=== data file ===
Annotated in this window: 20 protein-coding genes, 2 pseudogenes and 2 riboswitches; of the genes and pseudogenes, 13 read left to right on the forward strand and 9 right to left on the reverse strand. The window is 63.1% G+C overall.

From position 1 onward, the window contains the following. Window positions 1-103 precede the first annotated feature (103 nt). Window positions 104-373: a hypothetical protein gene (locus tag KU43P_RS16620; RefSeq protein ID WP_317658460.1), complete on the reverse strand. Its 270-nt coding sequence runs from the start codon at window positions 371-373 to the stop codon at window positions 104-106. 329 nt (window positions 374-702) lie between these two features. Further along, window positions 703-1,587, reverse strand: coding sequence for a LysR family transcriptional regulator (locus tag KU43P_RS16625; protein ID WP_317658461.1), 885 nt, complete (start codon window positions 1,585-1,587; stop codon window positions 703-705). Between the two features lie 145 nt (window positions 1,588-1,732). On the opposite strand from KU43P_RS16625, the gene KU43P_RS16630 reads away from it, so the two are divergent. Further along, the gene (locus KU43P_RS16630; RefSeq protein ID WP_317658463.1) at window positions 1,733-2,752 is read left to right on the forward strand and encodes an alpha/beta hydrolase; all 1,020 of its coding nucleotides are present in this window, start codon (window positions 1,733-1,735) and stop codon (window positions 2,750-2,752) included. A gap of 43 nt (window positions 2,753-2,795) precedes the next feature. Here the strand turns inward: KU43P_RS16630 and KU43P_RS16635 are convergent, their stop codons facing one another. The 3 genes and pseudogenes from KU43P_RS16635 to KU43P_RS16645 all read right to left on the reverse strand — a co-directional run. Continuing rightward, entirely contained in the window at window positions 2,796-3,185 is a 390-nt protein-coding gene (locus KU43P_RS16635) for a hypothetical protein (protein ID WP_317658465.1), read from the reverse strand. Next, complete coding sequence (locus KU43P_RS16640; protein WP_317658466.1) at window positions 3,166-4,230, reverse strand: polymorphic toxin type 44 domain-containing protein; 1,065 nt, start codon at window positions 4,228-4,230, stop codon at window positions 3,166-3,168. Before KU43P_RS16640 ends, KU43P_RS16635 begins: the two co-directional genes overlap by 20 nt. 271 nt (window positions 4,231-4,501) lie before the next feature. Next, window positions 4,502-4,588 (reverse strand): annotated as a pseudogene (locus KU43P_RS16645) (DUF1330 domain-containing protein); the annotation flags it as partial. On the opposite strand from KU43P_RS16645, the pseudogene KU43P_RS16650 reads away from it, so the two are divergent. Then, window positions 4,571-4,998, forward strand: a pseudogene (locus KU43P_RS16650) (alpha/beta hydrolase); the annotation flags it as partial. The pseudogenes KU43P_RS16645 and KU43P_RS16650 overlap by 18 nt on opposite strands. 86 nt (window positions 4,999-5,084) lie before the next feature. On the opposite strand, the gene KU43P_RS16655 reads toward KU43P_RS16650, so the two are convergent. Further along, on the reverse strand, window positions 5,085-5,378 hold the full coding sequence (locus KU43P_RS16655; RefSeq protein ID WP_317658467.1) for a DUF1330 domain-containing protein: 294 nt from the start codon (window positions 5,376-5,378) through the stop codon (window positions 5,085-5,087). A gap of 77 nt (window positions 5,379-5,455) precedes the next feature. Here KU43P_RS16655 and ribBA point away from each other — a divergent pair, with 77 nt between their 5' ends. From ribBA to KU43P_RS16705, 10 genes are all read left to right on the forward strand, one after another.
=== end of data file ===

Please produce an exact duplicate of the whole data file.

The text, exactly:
Annotated in this window: 20 protein-coding genes, 2 pseudogenes and 2 riboswitches; of the genes and pseudogenes, 13 read left to right on the forward strand and 9 right to left on the reverse strand. The window is 63.1% G+C overall.

From position 1 onward, the window contains the following. Window positions 1-103 precede the first annotated feature (103 nt). Window positions 104-373: a hypothetical protein gene (locus tag KU43P_RS16620; RefSeq protein ID WP_317658460.1), complete on the reverse strand. Its 270-nt coding sequence runs from the start codon at window positions 371-373 to the stop codon at window positions 104-106. 329 nt (window positions 374-702) lie between these two features. Further along, window positions 703-1,587, reverse strand: coding sequence for a LysR family transcriptional regulator (locus tag KU43P_RS16625; protein ID WP_317658461.1), 885 nt, complete (start codon window positions 1,585-1,587; stop codon window positions 703-705). Between the two features lie 145 nt (window positions 1,588-1,732). On the opposite strand from KU43P_RS16625, the gene KU43P_RS16630 reads away from it, so the two are divergent. Further along, the gene (locus KU43P_RS16630; RefSeq protein ID WP_317658463.1) at window positions 1,733-2,752 is read left to right on the forward strand and encodes an alpha/beta hydrolase; all 1,020 of its coding nucleotides are present in this window, start codon (window positions 1,733-1,735) and stop codon (window positions 2,750-2,752) included. A gap of 43 nt (window positions 2,753-2,795) precedes the next feature. Here the strand turns inward: KU43P_RS16630 and KU43P_RS16635 are convergent, their stop codons facing one another. The 3 genes and pseudogenes from KU43P_RS16635 to KU43P_RS16645 all read right to left on the reverse strand — a co-directional run. Continuing rightward, entirely contained in the window at window positions 2,796-3,185 is a 390-nt protein-coding gene (locus KU43P_RS16635) for a hypothetical protein (protein ID WP_317658465.1), read from the reverse strand. Next, complete coding sequence (locus KU43P_RS16640; protein WP_317658466.1) at window positions 3,166-4,230, reverse strand: polymorphic toxin type 44 domain-containing protein; 1,065 nt, start codon at window positions 4,228-4,230, stop codon at window positions 3,166-3,168. Before KU43P_RS16640 ends, KU43P_RS16635 begins: the two co-directional genes overlap by 20 nt. 271 nt (window positions 4,231-4,501) lie before the next feature. Next, window positions 4,502-4,588 (reverse strand): annotated as a pseudogene (locus KU43P_RS16645) (DUF1330 domain-containing protein); the annotation flags it as partial. On the opposite strand from KU43P_RS16645, the pseudogene KU43P_RS16650 reads away from it, so the two are divergent. Then, window positions 4,571-4,998, forward strand: a pseudogene (locus KU43P_RS16650) (alpha/beta hydrolase); the annotation flags it as partial. The pseudogenes KU43P_RS16645 and KU43P_RS16650 overlap by 18 nt on opposite strands. 86 nt (window positions 4,999-5,084) lie before the next feature. On the opposite strand, the gene KU43P_RS16655 reads toward KU43P_RS16650, so the two are convergent. Further along, on the reverse strand, window positions 5,085-5,378 hold the full coding sequence (locus KU43P_RS16655; RefSeq protein ID WP_317658467.1) for a DUF1330 domain-containing protein: 294 nt from the start codon (window positions 5,376-5,378) through the stop codon (window positions 5,085-5,087). A gap of 77 nt (window positions 5,379-5,455) precedes the next feature. Here KU43P_RS16655 and ribBA point away from each other — a divergent pair, with 77 nt between their 5' ends. From ribBA to KU43P_RS16705, 10 genes are all read left to right on the forward strand, one after another.